Share this site - Email/Facebook/Twitter/Pinterest

"Gypsys, Tramps & Thieves"
Kapp 2146
Nov. 1971
Billboard: #1    Lyrics Icon Videos Icon

Cherroducer Snuff Garrett has worked with many artists, including Bobby Vee, Gary Lewis and the Playboys and Vicki Lawrence, but "Gypsys, Tramps & Thieves" remains one of his two all-time favorite singles that he's produced. The other is "Old Rivers," a number five hit for Walter Brennan in 1962.

Like "Old Rivers," "Gypsys, Tramps & Thieves" is a story-song, and it's exactly what Garrett was looking for when Cher was signed to Kapp Records in 1971. He had known Sonny and Cher for a long time, both from his days at Liberty Records -- when Cher recorded solo singles for the Imperial subsidiary -- and from living next door to the couple in the affluent Bel Air suburb of Los Angeles.

Gypsys, Tramps & Thieves
Released in Sept. 1971, Cher's Gypsys, Tramps & Thieves album peaked at #16 on the Billboard Hot 200 album chart and remained on the charts for 45 weeks. Another single from the album, "The Way of Love," climbed to the #7 position on the US pop charts in February 1972.
Johnny Musso of Kapp Records thought that Garrett and Cher would work well together and decided to team them up. "I knew exactly what I was looking for," Snuff maintains. "I wanted a song along the lines of 'Son of a Preacher Man,' a story-type song." A writer named Bob Stone met with one of Garrett's staff members and asked if he could meet personally with Snuff. He told Snuff he didn't have a handle on what the producer was looking for and asked him to elaborate. "He came back the next day with a song called 'Gypsys and White Trash,'" says Snuff. A simple re-write turned it into "Gypsys, Tramps & Thieves."

It was an important release for Cher. Her last solo appearance on the Billboard Hot 100 had been almost four years earlier, with "You Better Sit Down Kids." Her first solo single to make the chart, "All I Really Want to Do," preceded the debut of the first Sonny and Cher single, "I Got You Babe," by one week. Until "Gypsys, Tramps & Thieves," her biggest hit on her own had been "Bang Bang (My Baby Shot Me Down)," which peaked at number two in April, 1966. After recording on Imperial for four years, she recorded some solo singles for Atco, the label that released Sonny and Cher's biggest hits, but none of those 45s made the chart.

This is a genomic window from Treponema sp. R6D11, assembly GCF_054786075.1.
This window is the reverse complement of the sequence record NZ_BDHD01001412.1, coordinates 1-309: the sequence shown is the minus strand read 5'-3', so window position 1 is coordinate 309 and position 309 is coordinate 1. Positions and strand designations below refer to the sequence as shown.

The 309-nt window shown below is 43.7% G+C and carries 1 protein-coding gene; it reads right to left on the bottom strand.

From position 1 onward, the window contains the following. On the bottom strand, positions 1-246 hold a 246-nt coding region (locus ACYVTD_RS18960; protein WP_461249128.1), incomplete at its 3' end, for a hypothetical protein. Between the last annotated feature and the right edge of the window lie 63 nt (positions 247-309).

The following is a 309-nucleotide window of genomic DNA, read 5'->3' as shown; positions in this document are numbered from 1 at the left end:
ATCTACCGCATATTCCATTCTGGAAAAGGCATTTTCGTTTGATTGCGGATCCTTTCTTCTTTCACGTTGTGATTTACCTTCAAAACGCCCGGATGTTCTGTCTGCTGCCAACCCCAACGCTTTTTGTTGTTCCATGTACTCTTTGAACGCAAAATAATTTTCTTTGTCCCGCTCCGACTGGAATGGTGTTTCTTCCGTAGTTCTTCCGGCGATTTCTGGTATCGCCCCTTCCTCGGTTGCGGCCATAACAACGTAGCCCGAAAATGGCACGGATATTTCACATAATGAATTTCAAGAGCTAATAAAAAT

"Gypsys, Tramps & Thieves" entered the charts at #88 on September 18, 1971, and was the number one record in America seven weeks later. Its success followed the debut of The Sonny and Cher Comedy Hour on CBS, which premiered August 1, 1971, as a summer series. The show opened with an antagonistic banter between Sonny and Cher, a routine they had perfected in their night club act. Fred Silverman, then head of programming for CBS, saw them at the Americana Hotel in New York and thought they might work well on a variety series. He arranged for them to be substitute hosts on The Merv Griffin Show and satisfied with their performance, offered them their own series. The summer tryout earned high enough ratings for Silverman to bring the program back in December, 1971, as a weekly prime time offering.

After her musical and romantic partnership with Bono ended in 1975, Cher went on to reinvent herself as an acclaimed movie actress, middle-aged sex symbol, fitness guru, and international pop superstar. After marrying Gregg Allman in 1975 and divorcing him four years later, she became romantically involved with a series of younger rockers, including Kiss' Gene Simmons and Richie Sambora of Bon Jovi. She won an Academy Award for best actress for her performance in the movie Moonstruck, and scored worldwide multi-platinum hits with a string of hit singles that include "We All Sleep Alone," "If I Could Turn Back Time" and "Believe."

- Fred Bronson, The Billboard Book of Number One Hits, Billboard, 1988.

 Reader's Comments

No comments so far, be the first to comment.

Sara Joy Icon Main Page | Additional Singles Intro | Singles By Month | Seventies Almanac | Search The RockSite/The Web